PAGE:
Benznidazole is the drug of choice for Chagas disease. The major drawback of this drug is the high adverse events rate, being cutaneous reactions the most frequent one, leading to definitive withdrawal of treatment in 15%-30% of patients.Prospective observational study where adult Chagas disease patients accepting to receive benznidazole (100 mg/8 hours for 60 days) were included. The objective was to characterize the skin toxicity of benznidazole in patients with Chagas disease, determine the serum cytokine profile, and evaluate the potential association with specific HLA alleles and benznidazole concentration. Serum cytokine levels were measured at day 0, 15, and 60 of treatment. Class I and II HLA alleles were determined. When cutaneous reaction was detected, a skin biopsy was performed. Serum benznidazole concentration was determined at the time of cutaneous reaction, or at day 15 of treatment.Fifty-two patients were included, 20(38.5%) had cutaneous reaction, and median time of appearance was 9 days. Skin biopsies showed histopathological findings consistent with drug eruption. Patients with cutaneous drug-reaction had higher proportion of eosinophilia during treatment, and higher interleukin (IL)-5 and IL-10 serum concentrations at day 15 of treatment than those without cutaneous reaction. Treatment interruption (that included moderate-severe cutaneous reactions) was more frequent in patients carrying HLA-B*3505 allele (45.5% vs 15.4%, P = .033). No differences in benznidazole serum concentration were found.Benznidazole related cutaneous reaction rate is high, and it was produced by a delayed hypersensitivity reaction with a Th2 response. Carrying HLA-B*3505 allele could be associated with moderate-severe cutaneous reaction.


Rodriguez G.M.,Immunology division | Bobbala D.,Immunology division | Serrano D.,Immunology division | Mayhue M.,Immunology division | And 8 more authors.
OncoImmunology | Year: 2016

Cancers can escape immunesurveillance by diminishing the expression of MHC class-I molecules (MHC-I) and components of the antigen-processing machinery (APM). Developing new approaches to reverse these defects could boost the efforts to restore antitumor immunity. Recent studies have shown that the expression of MHC-I and antigen-processing molecules is transcriptionally regulated by NOD-like receptor CARD domain containing 5 (NLRC5). To investigate whether NLRC5 could be used to improve tumor immunogenicity, we established stable lines of B16-F10 melanoma cells expressing NLRC5 (B16-5), the T cell co-stimulatory molecule CD80 (B16-CD80) or both (B16-5/80). Cells harboring NLRC5 constitutively expressed MHC-I and LMP2, LMP7 and TAP1 genes of the APM. The B16-5 cells efficiently presented the melanoma antigenic peptide gp10025–33 to Pmel-1 TCR transgenic CD8+ T cells and induced their proliferation. In the presence of CD80, B16-5 cells stimulated Pmel-1 cells even without the addition of gp100 peptide, indicating that NLRC5 facilitated the processing and presentation of endogenous tumor antigen. Upon subcutaneous implantation, B16-5 cells showed markedly reduced tumor growth in C57BL/6 hosts but not in immunodeficient hosts, indicating that the NLRC5-expressing tumor cells elicited antitumor immunity. Following intravenous injection, B16-5 and B16-5/80 cells formed fewer lung tumor foci compared to control cells. In mice depleted of CD8+ T cells, B16-5 cells formed large subcutaneous and lung tumors. Finally, immunization with irradiated B16-5 cells conferred protection against challenge by parental B16 cells. Collectively, our findings indicate that NLRC5 could be exploited to restore tumor immunogenicity and to stimulate protective antitumor immunity. © 2016 The Author(s). Published with license by Taylor & Francis Group, LLC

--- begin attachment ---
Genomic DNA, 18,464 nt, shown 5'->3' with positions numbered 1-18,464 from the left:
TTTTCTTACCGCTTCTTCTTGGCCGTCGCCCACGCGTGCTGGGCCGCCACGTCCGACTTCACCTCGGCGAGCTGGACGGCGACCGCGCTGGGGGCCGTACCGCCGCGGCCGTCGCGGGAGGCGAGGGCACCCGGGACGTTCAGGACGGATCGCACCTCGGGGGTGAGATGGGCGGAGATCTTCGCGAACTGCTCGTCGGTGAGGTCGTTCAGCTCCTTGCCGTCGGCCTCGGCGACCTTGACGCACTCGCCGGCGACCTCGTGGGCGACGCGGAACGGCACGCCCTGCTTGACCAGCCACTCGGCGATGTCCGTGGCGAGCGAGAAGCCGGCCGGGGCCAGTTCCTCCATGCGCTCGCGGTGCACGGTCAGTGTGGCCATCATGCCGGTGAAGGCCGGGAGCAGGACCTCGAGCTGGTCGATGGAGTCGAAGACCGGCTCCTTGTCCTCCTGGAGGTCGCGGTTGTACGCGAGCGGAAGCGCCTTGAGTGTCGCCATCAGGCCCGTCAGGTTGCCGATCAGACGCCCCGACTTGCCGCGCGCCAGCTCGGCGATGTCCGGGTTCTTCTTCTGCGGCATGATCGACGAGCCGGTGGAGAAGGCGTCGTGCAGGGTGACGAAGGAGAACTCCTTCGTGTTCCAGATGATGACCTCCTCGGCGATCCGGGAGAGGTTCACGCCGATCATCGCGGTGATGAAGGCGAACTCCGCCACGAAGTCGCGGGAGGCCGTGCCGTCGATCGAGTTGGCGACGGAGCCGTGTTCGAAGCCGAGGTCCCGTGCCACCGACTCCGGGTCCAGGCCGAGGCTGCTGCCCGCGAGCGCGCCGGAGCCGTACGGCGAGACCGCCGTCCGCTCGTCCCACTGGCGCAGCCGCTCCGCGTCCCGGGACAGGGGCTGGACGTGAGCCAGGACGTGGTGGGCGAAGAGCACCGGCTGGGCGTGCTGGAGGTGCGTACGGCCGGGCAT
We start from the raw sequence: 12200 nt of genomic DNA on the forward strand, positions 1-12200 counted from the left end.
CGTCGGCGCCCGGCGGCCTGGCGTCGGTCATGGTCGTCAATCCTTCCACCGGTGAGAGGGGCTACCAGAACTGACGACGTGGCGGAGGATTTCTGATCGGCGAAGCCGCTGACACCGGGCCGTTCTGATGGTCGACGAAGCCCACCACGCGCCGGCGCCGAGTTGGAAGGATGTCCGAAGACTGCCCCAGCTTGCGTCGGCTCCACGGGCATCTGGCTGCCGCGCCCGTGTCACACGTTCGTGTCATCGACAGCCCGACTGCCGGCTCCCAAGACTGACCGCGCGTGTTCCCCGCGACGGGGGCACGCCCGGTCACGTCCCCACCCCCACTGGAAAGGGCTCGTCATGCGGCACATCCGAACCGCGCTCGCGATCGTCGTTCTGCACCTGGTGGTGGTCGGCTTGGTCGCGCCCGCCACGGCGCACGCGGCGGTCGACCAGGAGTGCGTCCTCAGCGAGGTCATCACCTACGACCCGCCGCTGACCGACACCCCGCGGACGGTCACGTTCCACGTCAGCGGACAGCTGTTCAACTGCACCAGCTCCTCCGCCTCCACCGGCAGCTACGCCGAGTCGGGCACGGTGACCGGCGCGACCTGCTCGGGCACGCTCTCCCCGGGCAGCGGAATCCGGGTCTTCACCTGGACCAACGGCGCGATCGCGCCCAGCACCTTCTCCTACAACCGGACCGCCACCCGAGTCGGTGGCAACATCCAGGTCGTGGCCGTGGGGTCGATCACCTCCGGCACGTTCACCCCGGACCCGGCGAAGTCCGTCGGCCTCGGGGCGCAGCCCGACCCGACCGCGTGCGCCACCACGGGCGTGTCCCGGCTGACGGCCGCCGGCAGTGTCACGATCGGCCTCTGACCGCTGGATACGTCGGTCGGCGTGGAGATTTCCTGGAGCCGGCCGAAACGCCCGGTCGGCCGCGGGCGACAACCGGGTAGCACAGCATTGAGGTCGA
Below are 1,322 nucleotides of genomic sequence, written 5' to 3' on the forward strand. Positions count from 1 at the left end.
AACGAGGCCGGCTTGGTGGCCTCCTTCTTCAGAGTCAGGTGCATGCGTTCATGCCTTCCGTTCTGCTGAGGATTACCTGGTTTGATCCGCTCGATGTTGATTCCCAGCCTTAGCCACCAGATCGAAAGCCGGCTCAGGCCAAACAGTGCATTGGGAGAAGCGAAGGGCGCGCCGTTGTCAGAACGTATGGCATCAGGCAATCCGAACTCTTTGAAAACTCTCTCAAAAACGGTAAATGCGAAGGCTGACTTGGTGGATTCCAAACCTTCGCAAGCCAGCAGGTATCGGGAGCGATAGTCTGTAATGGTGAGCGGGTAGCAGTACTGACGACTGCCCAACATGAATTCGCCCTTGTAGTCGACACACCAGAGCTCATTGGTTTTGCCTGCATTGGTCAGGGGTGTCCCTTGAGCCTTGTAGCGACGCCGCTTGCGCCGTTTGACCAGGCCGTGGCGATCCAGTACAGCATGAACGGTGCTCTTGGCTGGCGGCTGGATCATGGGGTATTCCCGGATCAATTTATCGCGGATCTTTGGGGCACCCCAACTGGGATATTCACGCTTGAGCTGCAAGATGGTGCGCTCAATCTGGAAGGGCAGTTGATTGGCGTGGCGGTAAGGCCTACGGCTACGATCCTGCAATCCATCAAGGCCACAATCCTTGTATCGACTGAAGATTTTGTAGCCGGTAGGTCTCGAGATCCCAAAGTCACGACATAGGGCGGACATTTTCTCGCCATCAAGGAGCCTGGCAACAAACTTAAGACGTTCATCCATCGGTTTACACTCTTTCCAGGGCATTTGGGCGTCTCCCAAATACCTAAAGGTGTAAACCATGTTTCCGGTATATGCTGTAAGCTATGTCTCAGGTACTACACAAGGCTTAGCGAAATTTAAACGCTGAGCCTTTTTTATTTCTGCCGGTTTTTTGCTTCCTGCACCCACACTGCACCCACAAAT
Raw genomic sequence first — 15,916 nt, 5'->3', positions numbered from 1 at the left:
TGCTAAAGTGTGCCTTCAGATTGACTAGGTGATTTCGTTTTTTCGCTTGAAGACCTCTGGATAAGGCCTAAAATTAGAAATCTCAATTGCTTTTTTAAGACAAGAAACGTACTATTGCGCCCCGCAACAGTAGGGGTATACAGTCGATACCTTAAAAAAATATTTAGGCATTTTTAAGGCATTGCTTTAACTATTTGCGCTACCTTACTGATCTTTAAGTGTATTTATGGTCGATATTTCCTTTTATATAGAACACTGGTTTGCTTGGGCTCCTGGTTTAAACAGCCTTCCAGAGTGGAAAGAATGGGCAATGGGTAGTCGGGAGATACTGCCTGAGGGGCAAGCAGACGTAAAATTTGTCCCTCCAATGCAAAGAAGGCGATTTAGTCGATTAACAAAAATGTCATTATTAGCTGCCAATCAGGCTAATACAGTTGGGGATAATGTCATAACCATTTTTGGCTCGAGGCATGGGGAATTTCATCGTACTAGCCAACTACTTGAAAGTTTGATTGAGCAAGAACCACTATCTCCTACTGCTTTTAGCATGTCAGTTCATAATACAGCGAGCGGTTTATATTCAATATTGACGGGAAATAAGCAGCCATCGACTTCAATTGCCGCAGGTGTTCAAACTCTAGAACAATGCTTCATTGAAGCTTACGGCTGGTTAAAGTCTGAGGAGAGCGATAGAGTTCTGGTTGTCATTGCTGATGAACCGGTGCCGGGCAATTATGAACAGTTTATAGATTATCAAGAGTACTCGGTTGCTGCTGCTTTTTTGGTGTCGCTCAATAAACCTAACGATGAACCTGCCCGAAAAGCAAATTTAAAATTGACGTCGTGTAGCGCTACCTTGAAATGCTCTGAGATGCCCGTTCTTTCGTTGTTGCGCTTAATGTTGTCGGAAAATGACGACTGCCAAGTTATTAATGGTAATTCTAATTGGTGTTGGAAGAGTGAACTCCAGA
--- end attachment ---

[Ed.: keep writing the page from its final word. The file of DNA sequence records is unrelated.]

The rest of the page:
Kandhi R.,Immunology Division | Bobbala D.,Immunology Division | Yeganeh M.,Immunology Division | Mayhue M.,Immunology Division | And 2 more authors.
Cytokine | Year: 2015

Suppressor of cytokine signaling 1 (SOCS1) is an indispensable regulator of IFNγ signaling and has been implicated in the regulation of liver fibrosis. However, it is not known whether SOCS1 mediates its anti-fibrotic functions in the liver directly, or via modulating IFNγ, which has been implicated in attenuating hepatic fibrosis. Additionally, it is possible that SOCS1 controls liver fibrosis by regulating hepatic stellate cells (HSC), a key player in fibrogenic response. While the activation pathways of HSCs have been well characterized, the regulatory mechanisms are not yet clear. The goals of this study were to dissociate IFNγ-dependent and SOCS1-mediated regulation of hepatic fibrogenic response, and to elucidate the regulatory functions of SOCS1 in HSC activation. Liver fibrosis was induced in Socs1-/-Ifng-/- mice with dimethylnitrosamine or carbon tetrachloride. Ifng-/- and C57BL/6 mice served as controls. Following fibrogenic treatments, Socs1-/-Ifng-/- mice showed elevated serum ALT levels and increased liver fibrosis compared to Ifng-/- mice. The latter group showed higher ALT levels and fibrosis than C57BL/6 controls. The livers of SOCS1-deficient mice showed bridging fibrosis, which was associated with increased accumulation of myofibroblasts and abundant collagen deposition. SOCS1-deficient livers showed increased expression of genes coding for smooth muscle actin, collagen, and enzymes involved in remodeling the extracellular matrix, namely matrix metalloproteinases and tissue inhibitor of metalloproteinases. Primary HSCs from SOCS1-deficient mice showed increased proliferation in response to growth factors such as HGF, EGF and PDGF, and the fibrotic livers of SOCS1-deficient mice showed increased expression of the Pdgfb gene. Taken together, these data indicate that SOCS1 controls liver fibrosis independently of IFNγ and that part of this regulation may occur via regulating HSC proliferation and limiting growth factor availability. © 2015.